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US dollar soars, IMF warns coronavirus could lead to worst slump since the great depression

currency-newsUS dollar soars, IMF warns coronavirus could lead to worst slump since the great depression
The US dollar roared back to life yesterday as a souring market mood saw investors clamouring for the safe-haven currency.

Meanwhile, the pound is off to a slow start this morning, with GBP/EUR muted at €1.14832 and GBP/USD slipping to $1.2478. GBP/CAD has dipped to C$1.7630, while GBP/AUD and GBP/NZD hold steady at AU$1.9856 and NZ$2.0954 respectively.

Looking ahead, investors will be focusing on the latest US initial jobless claims report.

What’s been happening?

The US dollar was back in vogue on Wednesday, with demand for the safe-haven currency surging after the IMF warned the coronavirus crisis may lead to the worst economic downturn since the great depression.

This saw USD exchange rates rally despite some worrying US data, which revealed domestic retail sales suffered a record contraction in March.

Concerns over the UK’s coronavirus outbreak limited the appeal of the pound yesterday, with GBP investors worried that cases are being significantly under reported.

Meanwhile, the euro was able to make broad gains as markets remained cautiously upbeat about the improving coronavirus situation in the Eurozone.

What’s coming up?

As the coronavirus continues dominating headlines and analysts estimate the eventual economic toll of the pandemic, investors will be focused on the latest US unemployment data.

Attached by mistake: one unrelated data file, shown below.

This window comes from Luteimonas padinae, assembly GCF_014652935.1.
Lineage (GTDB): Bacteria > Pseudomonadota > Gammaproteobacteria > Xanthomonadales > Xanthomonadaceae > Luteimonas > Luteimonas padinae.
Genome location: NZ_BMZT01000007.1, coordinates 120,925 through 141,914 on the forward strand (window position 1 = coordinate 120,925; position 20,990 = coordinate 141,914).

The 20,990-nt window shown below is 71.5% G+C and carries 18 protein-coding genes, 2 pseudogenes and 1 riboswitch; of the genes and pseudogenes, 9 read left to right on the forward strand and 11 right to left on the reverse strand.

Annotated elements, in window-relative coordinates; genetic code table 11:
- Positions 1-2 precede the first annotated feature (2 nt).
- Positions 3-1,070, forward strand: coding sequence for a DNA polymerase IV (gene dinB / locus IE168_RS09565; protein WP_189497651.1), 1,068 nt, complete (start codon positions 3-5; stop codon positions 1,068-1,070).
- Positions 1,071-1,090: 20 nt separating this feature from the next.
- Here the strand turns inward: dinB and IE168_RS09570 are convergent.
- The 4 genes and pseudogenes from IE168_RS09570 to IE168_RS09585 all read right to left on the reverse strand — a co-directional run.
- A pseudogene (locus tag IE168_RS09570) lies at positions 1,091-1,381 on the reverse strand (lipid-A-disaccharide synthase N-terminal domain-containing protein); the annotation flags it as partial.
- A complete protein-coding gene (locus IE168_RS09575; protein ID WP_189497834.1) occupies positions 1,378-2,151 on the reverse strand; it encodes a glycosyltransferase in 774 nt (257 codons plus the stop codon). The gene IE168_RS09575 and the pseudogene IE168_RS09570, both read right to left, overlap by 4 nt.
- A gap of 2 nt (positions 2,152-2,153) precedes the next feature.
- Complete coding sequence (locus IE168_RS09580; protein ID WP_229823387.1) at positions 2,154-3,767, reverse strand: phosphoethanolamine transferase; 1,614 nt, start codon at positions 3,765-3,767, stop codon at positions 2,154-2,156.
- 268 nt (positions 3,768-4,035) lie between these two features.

Analysts are predicting another massive increase in unemployment claims in the first week of April, likely bringing the total claims since the start of the crisis to over 20 million.

The main point of interest in the UK will be the government’s announcement regarding its extension to the coronavirus lockdown.

EUR investors will be looking to the Eurozone's latest industrial production figures. A slump in output in February could weaken the euro.
Philip McHugh

Philip McHugh

Joining the corporate trading desk in 2007, Phil now over sees all of Currencies Direct’s corporate dealing activity. Having gained experience working with hundreds of businesses to optimise international payments processes and execute comprehensive risk management strategies, Phil currently works with a portfolio of corporate clients whilst managing Currencies Direct’s overall market exposure

Phil has FCA approval and has completed the Certificate in International Treasury Management (CertiTM)

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